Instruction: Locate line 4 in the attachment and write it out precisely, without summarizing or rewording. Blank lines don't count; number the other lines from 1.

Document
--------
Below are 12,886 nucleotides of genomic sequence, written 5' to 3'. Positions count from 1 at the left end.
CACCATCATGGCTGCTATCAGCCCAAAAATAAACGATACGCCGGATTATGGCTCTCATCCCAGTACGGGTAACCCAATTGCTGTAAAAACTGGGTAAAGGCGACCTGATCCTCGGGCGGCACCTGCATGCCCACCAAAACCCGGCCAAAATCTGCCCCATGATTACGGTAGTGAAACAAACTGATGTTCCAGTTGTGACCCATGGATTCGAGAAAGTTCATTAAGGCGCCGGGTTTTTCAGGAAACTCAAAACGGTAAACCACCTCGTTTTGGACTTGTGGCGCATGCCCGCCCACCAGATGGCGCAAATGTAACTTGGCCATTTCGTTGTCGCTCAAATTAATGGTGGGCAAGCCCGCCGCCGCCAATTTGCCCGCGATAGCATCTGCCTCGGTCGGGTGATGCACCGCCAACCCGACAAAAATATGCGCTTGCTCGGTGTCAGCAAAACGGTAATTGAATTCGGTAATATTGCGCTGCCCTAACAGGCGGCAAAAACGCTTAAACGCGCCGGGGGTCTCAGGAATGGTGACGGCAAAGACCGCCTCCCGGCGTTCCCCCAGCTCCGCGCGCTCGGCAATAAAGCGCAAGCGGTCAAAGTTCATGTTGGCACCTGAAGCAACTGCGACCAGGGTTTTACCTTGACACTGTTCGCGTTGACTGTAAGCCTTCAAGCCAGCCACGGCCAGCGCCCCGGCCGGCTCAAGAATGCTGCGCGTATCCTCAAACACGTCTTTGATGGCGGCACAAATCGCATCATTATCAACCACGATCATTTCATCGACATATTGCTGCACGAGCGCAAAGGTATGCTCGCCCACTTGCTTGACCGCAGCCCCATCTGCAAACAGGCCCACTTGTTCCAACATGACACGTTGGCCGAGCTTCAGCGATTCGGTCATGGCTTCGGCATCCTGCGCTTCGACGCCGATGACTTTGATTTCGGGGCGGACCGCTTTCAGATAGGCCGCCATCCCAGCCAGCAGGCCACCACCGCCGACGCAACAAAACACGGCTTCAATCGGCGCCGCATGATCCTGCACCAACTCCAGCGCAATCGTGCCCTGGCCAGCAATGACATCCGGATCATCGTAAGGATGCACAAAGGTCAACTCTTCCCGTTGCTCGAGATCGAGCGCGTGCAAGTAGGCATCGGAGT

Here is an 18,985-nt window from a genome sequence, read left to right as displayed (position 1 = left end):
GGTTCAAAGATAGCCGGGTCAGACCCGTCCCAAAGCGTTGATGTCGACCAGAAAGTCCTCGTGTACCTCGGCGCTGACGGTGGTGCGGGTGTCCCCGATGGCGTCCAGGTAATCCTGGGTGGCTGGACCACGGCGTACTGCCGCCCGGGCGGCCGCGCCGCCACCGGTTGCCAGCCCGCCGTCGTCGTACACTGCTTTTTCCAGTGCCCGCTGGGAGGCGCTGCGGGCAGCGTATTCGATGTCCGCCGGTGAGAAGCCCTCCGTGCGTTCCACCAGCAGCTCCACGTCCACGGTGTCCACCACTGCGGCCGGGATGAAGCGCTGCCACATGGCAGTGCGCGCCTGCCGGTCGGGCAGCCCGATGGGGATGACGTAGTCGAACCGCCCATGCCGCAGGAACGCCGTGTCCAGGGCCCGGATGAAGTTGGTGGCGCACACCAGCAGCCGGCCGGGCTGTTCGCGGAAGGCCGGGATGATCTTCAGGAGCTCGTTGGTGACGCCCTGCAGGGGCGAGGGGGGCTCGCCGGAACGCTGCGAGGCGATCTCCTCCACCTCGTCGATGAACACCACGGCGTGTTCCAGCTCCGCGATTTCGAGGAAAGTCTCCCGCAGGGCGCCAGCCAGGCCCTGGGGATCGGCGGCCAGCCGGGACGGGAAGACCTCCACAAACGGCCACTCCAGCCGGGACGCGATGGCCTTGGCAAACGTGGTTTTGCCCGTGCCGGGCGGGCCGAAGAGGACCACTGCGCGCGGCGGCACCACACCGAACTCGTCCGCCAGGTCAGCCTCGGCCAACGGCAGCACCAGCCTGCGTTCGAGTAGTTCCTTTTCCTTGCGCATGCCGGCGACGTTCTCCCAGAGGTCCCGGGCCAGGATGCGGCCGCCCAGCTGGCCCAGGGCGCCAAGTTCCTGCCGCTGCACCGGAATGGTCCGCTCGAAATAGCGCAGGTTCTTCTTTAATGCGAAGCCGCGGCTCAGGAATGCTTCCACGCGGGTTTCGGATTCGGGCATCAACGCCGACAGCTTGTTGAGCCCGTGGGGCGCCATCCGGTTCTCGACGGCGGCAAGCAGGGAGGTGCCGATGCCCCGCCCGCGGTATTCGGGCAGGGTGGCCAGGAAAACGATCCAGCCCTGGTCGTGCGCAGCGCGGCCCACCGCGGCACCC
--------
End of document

GGTTCAAAGATAGCCGGGTCAGACCCGTCCCAAAGCGTTGATGTCGACCAGAAAGTCCTCGTGTACCTCGGCGCTGACGGTGGTGCGGGTGTCCCCGATGGCGTCCAGGTAATCCTGGGTGGCTGGACCACGGCGTACTGCCGCCCGGGCGGCCGCGCCGCCACCGGTTGCCAGCCCGCCGTCGTCGTACACTGCTTTTTCCAGTGCCCGCTGGGAGGCGCTGCGGGCAGCGTATTCGATGTCCGCCGGTGAGAAGCCCTCCGTGCGTTCCACCAGCAGCTCCACGTCCACGGTGTCCACCACTGCGGCCGGGATGAAGCGCTGCCACATGGCAGTGCGCGCCTGCCGGTCGGGCAGCCCGATGGGGATGACGTAGTCGAACCGCCCATGCCGCAGGAACGCCGTGTCCAGGGCCCGGATGAAGTTGGTGGCGCACACCAGCAGCCGGCCGGGCTGTTCGCGGAAGGCCGGGATGATCTTCAGGAGCTCGTTGGTGACGCCCTGCAGGGGCGAGGGGGGCTCGCCGGAACGCTGCGAGGCGATCTCCTCCACCTCGTCGATGAACACCACGGCGTGTTCCAGCTCCGCGATTTCGAGGAAAGTCTCCCGCAGGGCGCCAGCCAGGCCCTGGGGATCGGCGGCCAGCCGGGACGGGAAGACCTCCACAAACGGCCACTCCAGCCGGGACGCGATGGCCTTGGCAAACGTGGTTTTGCCCGTGCCGGGCGGGCCGAAGAGGACCACTGCGCGCGGCGGCACCACACCGAACTCGTCCGCCAGGTCAGCCTCGGCCAACGGCAGCACCAGCCTGCGTTCGAGTAGTTCCTTTTCCTTGCGCATGCCGGCGACGTTCTCCCAGAGGTCCCGGGCCAGGATGCGGCCGCCCAGCTGGCCCAGGGCGCCAAGTTCCTGCCGCTGCACCGGAATGGTCCGCTCGAAATAGCGCAGGTTCTTCTTTAATGCGAAGCCGCGGCTCAGGAATGCTTCCACGCGGGTTTCGGATTCGGGCATCAACGCCGACAGCTTGTTGAGCCCGTGGGGCGCCATCCGGTTCTCGACGGCGGCAAGCAGGGAGGTGCCGATGCCCCGCCCGCGGTATTCGGGCAGGGTGGCCAGGAAAACGATCCAGCCCTGGTCGTGCGCAGCGCGGCCCACCGCGGCACCC